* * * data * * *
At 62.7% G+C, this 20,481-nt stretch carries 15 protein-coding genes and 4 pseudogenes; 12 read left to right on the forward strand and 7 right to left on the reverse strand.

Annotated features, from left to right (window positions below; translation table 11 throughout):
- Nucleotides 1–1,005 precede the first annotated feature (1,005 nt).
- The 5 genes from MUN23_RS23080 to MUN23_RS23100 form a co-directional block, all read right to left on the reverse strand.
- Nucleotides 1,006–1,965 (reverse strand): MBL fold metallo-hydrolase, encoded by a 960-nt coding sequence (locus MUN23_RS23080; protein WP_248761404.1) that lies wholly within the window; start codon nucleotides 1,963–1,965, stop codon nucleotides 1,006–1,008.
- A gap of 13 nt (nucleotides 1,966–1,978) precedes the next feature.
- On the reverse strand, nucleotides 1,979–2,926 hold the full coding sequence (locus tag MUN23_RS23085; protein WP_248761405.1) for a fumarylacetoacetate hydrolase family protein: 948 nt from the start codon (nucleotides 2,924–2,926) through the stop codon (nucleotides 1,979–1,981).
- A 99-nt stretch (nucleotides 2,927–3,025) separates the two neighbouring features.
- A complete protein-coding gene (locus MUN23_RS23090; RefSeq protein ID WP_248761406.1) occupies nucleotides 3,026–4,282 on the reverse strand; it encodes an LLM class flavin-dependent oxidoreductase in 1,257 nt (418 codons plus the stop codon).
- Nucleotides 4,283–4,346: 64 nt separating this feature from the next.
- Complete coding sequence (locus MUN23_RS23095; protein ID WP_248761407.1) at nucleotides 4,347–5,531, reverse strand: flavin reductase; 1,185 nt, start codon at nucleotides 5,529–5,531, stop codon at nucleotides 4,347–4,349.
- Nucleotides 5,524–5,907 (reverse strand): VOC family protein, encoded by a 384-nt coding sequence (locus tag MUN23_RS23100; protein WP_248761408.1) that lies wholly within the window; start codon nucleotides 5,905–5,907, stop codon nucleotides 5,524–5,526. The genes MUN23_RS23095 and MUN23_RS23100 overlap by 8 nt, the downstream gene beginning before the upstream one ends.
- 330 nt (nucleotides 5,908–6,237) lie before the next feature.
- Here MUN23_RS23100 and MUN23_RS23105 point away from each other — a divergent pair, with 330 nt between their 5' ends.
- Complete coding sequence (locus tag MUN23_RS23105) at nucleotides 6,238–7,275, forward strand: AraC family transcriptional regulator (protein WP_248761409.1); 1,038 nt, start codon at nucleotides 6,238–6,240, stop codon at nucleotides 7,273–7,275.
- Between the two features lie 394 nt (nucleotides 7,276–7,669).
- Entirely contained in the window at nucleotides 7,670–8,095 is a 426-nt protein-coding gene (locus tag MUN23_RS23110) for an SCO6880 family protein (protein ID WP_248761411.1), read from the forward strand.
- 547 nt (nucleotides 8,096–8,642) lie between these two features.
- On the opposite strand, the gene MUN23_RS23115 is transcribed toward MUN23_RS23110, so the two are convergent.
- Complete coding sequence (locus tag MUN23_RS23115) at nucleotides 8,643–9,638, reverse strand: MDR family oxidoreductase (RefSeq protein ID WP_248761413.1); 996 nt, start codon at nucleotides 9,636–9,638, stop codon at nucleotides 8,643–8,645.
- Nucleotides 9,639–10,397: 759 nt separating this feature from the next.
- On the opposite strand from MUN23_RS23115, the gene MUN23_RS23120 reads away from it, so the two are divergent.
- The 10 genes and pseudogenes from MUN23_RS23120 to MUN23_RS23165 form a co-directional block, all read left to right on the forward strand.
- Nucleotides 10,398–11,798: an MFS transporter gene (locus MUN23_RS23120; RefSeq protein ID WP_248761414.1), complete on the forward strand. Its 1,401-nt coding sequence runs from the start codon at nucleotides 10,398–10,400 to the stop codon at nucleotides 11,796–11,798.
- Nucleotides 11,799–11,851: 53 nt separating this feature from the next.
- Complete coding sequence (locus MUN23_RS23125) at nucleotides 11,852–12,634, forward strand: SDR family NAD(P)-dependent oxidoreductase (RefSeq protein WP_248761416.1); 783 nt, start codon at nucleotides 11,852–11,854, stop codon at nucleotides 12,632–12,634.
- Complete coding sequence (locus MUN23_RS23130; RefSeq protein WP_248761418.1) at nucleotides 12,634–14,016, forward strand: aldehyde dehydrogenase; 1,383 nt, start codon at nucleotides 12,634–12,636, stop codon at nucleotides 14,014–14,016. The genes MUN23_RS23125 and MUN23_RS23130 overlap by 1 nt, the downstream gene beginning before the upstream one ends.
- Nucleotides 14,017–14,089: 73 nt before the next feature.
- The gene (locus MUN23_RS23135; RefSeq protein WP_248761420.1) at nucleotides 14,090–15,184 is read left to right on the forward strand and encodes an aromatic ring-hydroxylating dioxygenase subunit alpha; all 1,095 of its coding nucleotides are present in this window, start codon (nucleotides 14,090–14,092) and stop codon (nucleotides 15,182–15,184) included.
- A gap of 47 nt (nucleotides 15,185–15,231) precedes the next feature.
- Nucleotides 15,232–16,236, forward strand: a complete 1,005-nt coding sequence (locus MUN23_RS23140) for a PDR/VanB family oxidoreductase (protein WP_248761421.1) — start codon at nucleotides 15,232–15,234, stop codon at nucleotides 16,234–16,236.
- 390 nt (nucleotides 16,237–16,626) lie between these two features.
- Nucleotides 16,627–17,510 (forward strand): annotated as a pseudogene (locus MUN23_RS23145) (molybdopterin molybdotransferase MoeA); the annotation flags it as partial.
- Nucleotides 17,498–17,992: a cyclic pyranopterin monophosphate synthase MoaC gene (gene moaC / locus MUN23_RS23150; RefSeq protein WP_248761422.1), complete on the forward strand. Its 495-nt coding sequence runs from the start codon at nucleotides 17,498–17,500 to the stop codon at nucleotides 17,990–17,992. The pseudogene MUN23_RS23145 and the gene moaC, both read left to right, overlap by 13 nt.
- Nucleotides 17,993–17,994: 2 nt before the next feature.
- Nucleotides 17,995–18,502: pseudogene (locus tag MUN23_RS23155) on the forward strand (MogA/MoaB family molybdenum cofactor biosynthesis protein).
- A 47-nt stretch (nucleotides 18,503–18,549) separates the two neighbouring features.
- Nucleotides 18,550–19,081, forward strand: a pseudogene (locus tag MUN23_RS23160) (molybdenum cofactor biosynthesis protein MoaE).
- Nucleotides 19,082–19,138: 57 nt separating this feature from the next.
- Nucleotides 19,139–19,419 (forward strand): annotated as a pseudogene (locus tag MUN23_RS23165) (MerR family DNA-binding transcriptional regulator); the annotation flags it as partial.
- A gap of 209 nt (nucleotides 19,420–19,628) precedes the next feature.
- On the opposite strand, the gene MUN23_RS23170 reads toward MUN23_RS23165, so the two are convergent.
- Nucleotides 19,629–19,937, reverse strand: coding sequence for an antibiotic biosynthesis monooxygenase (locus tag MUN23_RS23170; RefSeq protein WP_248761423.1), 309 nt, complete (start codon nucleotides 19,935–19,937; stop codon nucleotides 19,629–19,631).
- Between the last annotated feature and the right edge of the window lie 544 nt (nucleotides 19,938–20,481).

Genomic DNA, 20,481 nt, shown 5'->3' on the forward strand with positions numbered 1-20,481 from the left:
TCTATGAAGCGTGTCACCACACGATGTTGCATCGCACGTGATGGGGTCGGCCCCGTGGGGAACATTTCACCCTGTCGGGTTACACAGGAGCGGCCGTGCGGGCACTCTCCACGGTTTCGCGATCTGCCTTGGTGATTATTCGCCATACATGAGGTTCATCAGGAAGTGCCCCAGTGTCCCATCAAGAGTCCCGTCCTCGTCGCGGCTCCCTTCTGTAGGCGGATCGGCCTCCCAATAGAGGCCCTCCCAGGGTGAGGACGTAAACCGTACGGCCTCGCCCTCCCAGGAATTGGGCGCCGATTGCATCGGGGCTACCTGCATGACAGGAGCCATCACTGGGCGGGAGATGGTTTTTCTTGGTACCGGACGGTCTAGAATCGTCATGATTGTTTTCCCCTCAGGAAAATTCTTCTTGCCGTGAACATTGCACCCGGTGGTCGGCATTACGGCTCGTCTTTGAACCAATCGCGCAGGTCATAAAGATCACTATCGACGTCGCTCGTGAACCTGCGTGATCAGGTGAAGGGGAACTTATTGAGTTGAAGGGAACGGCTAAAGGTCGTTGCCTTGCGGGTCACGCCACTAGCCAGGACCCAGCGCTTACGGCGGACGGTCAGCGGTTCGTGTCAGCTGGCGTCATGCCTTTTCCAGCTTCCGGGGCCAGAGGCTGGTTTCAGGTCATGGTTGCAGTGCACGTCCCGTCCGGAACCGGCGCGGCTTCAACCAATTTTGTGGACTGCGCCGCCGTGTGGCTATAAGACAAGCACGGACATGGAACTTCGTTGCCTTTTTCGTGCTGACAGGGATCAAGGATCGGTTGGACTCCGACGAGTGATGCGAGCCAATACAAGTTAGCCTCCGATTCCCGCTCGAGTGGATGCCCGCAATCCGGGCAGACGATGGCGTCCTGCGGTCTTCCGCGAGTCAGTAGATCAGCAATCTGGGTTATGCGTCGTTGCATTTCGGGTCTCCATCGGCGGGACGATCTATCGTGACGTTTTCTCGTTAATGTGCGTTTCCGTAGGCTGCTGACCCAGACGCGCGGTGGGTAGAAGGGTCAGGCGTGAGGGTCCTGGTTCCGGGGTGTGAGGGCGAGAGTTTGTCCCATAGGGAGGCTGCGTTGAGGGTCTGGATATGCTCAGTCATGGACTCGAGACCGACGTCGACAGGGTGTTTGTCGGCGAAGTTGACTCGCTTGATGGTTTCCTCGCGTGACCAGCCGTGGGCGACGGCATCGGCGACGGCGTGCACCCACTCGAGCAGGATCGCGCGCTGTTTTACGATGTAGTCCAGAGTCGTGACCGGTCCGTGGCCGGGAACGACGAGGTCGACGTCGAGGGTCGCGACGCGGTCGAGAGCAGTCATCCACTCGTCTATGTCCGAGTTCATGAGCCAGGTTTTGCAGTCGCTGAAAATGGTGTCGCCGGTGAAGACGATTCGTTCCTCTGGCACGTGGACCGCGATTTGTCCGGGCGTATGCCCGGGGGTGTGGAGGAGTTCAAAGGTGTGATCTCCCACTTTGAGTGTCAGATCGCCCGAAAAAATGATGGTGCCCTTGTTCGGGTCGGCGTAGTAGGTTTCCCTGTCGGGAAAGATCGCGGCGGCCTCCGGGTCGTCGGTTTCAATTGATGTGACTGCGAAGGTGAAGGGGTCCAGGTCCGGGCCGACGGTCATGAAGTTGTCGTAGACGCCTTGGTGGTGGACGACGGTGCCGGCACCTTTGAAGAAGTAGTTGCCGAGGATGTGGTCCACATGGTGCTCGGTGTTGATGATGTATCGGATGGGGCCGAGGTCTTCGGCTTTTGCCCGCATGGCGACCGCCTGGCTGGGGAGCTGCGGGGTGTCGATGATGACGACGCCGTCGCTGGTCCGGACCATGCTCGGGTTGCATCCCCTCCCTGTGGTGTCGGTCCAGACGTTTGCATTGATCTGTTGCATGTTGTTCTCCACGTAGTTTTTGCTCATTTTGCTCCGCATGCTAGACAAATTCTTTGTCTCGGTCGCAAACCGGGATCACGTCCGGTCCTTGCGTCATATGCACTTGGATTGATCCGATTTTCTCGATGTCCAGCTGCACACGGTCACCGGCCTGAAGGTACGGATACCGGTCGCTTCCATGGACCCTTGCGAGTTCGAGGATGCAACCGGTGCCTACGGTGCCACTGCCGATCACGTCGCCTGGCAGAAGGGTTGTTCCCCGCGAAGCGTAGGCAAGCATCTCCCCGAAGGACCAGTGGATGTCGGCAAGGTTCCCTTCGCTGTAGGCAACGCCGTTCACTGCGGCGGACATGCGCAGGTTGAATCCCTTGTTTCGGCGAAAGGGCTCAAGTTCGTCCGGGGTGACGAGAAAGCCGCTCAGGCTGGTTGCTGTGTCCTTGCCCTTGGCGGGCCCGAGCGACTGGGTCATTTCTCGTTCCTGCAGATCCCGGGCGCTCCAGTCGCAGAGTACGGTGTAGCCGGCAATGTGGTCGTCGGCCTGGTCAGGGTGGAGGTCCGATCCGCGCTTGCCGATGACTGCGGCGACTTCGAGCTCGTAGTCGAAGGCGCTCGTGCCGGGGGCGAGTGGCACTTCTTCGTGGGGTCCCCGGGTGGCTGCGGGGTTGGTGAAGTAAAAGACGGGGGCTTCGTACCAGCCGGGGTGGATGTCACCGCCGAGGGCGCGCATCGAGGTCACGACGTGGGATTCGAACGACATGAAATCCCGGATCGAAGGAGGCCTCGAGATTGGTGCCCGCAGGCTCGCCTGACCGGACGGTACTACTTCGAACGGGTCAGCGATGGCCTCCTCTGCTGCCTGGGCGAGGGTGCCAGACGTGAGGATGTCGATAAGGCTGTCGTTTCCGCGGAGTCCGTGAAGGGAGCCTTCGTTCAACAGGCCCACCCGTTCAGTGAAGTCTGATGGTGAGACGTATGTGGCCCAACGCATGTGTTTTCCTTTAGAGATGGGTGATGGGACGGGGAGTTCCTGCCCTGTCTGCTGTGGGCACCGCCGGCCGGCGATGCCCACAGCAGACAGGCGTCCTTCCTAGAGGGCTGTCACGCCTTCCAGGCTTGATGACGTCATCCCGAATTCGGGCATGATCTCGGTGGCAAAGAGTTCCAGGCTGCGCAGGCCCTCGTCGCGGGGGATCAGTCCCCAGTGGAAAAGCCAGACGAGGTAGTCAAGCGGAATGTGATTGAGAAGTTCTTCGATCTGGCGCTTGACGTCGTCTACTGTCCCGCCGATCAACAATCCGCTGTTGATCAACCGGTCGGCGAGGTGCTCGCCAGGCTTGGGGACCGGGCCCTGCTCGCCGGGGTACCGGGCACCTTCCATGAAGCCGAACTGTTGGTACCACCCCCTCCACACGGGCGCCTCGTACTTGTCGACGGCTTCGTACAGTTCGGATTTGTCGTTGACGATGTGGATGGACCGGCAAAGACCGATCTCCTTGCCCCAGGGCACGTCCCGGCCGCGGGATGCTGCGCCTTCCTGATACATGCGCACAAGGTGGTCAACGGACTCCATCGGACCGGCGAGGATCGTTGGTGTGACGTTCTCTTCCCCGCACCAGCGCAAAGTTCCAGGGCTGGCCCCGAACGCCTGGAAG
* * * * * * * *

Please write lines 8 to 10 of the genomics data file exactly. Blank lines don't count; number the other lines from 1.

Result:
- A 99-nt stretch (nucleotides 2,927–3,025) separates the two neighbouring features.
- A complete protein-coding gene (locus MUN23_RS23090; RefSeq protein ID WP_248761406.1) occupies nucleotides 3,026–4,282 on the reverse strand; it encodes an LLM class flavin-dependent oxidoreductase in 1,257 nt (418 codons plus the stop codon).
- Nucleotides 4,283–4,346: 64 nt separating this feature from the next.